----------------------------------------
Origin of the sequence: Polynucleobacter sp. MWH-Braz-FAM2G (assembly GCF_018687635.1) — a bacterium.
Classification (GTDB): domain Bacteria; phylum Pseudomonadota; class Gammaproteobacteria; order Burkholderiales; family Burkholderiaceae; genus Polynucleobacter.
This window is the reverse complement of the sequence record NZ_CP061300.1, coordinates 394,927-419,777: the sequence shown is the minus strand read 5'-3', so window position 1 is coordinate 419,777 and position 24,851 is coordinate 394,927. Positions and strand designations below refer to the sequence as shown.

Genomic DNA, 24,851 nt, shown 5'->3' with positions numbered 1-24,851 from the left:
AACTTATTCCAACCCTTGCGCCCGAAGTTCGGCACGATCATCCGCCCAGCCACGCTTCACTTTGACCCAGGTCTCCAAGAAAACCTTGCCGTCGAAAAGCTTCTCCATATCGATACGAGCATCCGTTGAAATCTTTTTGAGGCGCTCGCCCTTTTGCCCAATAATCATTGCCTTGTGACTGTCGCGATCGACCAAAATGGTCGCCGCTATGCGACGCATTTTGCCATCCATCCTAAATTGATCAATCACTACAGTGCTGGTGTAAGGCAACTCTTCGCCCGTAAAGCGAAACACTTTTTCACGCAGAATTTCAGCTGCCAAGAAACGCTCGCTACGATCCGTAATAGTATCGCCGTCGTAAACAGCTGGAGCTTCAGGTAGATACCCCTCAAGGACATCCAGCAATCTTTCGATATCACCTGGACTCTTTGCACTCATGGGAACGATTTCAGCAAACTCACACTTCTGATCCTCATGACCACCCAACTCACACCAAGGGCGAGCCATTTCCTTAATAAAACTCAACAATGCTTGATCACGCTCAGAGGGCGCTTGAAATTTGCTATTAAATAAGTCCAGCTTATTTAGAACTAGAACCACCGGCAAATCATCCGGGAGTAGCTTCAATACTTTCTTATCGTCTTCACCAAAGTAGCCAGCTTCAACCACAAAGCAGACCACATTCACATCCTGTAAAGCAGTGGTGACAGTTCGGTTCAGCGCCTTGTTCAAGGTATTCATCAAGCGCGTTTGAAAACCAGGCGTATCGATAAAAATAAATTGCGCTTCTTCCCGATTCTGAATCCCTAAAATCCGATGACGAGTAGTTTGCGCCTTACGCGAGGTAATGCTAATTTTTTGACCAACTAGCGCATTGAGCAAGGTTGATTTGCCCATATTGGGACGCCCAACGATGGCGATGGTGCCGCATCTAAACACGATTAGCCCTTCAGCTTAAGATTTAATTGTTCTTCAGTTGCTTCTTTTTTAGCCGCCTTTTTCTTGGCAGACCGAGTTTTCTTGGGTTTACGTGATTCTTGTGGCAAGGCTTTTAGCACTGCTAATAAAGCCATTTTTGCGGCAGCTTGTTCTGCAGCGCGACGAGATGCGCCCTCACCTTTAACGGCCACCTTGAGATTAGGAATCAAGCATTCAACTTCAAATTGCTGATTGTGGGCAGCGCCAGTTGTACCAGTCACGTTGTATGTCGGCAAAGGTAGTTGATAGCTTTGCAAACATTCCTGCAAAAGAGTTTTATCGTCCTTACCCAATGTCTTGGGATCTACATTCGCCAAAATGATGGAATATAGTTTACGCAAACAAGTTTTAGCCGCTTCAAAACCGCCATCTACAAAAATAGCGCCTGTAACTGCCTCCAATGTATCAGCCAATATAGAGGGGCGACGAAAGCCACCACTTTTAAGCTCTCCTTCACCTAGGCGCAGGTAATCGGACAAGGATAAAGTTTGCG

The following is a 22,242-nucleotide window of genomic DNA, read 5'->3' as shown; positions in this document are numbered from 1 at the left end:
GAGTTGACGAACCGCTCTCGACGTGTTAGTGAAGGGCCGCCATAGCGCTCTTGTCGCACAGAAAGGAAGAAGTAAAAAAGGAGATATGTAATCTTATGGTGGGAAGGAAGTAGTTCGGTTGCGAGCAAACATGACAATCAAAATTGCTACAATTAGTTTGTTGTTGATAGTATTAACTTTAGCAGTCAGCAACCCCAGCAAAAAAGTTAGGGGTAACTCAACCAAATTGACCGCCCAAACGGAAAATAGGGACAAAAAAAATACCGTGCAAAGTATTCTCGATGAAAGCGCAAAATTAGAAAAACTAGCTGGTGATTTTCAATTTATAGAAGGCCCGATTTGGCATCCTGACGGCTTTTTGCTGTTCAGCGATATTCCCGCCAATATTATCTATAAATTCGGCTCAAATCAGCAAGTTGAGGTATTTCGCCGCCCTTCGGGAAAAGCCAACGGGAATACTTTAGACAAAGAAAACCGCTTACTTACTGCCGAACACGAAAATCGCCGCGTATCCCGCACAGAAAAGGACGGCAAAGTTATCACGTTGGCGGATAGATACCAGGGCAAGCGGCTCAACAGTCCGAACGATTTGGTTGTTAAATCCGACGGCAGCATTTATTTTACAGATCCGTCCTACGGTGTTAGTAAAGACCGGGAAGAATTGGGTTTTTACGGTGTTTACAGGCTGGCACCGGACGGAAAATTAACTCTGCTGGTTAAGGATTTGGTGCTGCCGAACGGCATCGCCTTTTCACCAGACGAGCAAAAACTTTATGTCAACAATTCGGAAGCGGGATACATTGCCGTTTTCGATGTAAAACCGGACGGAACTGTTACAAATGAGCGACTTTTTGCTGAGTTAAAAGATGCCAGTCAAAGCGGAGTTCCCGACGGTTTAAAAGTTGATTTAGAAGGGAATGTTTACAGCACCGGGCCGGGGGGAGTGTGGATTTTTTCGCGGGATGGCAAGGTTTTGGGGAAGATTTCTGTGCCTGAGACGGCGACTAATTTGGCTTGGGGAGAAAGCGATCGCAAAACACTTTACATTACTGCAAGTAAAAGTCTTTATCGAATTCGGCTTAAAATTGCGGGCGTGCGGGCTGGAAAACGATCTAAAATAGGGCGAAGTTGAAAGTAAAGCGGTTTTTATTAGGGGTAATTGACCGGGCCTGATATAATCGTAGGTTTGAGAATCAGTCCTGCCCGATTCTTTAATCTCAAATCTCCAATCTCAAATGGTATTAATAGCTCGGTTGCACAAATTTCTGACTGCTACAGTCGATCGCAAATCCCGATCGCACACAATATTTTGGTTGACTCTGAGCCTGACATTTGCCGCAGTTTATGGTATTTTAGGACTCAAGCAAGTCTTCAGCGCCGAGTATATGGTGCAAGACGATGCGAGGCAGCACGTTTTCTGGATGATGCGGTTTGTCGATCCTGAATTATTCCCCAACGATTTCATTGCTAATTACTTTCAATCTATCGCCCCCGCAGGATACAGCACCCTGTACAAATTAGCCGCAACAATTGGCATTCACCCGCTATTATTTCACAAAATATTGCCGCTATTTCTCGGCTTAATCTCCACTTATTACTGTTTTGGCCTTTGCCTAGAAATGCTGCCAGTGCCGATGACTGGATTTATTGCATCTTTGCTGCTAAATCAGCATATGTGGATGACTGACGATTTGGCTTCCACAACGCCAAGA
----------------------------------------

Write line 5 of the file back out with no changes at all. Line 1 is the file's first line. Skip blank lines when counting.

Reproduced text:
AACTTATTCCAACCCTTGCGCCCGAAGTTCGGCACGATCATCCGCCCAGCCACGCTTCACTTTGACCCAGGTCTCCAAGAAAACCTTGCCGTCGAAAAGCTTCTCCATATCGATACGAGCATCCGTTGAAATCTTTTTGAGGCGCTCGCCCTTTTGCCCAATAATCATTGCCTTGTGACTGTCGCGATCGACCAAAATGGTCGCCGCTATGCGACGCATTTTGCCATCCATCCTAAATTGATCAATCACTACAGTGCTGGTGTAAGGCAACTCTTCGCCCGTAAAGCGAAACACTTTTTCACGCAGAATTTCAGCTGCCAAGAAACGCTCGCTACGATCCGTAATAGTATCGCCGTCGTAAACAGCTGGAGCTTCAGGTAGATACCCCTCAAGGACATCCAGCAATCTTTCGATATCACCTGGACTCTTTGCACTCATGGGAACGATTTCAGCAAACTCACACTTCTGATCCTCATGACCACCCAACTCACACCAAGGGCGAGCCATTTCCTTAATAAAACTCAACAATGCTTGATCACGCTCAGAGGGCGCTTGAAATTTGCTATTAAATAAGTCCAGCTTATTTAGAACTAGAACCACCGGCAAATCATCCGGGAGTAGCTTCAATACTTTCTTATCGTCTTCACCAAAGTAGCCAGCTTCAACCACAAAGCAGACCACATTCACATCCTGTAAAGCAGTGGTGACAGTTCGGTTCAGCGCCTTGTTCAAGGTATTCATCAAGCGCGTTTGAAAACCAGGCGTATCGATAAAAATAAATTGCGCTTCTTCCCGATTCTGAATCCCTAAAATCCGATGACGAGTAGTTTGCGCCTTACGCGAGGTAATGCTAATTTTTTGACCAACTAGCGCATTGAGCAAGGTTGATTTGCCCATATTGGGACGCCCAACGATGGCGATGGTGCCGCATCTAAACACGATTAGCCCTTCAGCTTAAGATTTAATTGTTCTTCAGTTGCTTCTTTTTTAGCCGCCTTTTTCTTGGCAGACCGAGTTTTCTTGGGTTTACGTGATTCTTGTGGCAAGGCTTTTAGCACTGCTAATAAAGCCATTTTTGCGGCAGCTTGTTCTGCAGCGCGACGAGATGCGCCCTCACCTTTAACGGCCACCTTGAGATTAGGAATCAAGCATTCAACTTCAAATTGCTGATTGTGGGCAGCGCCAGTTGTACCAGTCACGTTGTATGTCGGCAAAGGTAGTTGATAGCTTTGCAAACATTCCTGCAAAAGAGTTTTATCGTCCTTACCCAATGTCTTGGGATCTACATTCGCCAAAATGATGGAATATAGTTTACGCAAACAAGTTTTAGCCGCTTCAAAACCGCCATCTACAAAAATAGCGCCTGTAACTGCCTCCAATGTATCAGCCAATATAGAGGGGCGACGAAAGCCACCACTTTTAAGCTCTCCTTCACCTAGGCGCAGGTAATCGGACAAGGATAAAGTTTGCG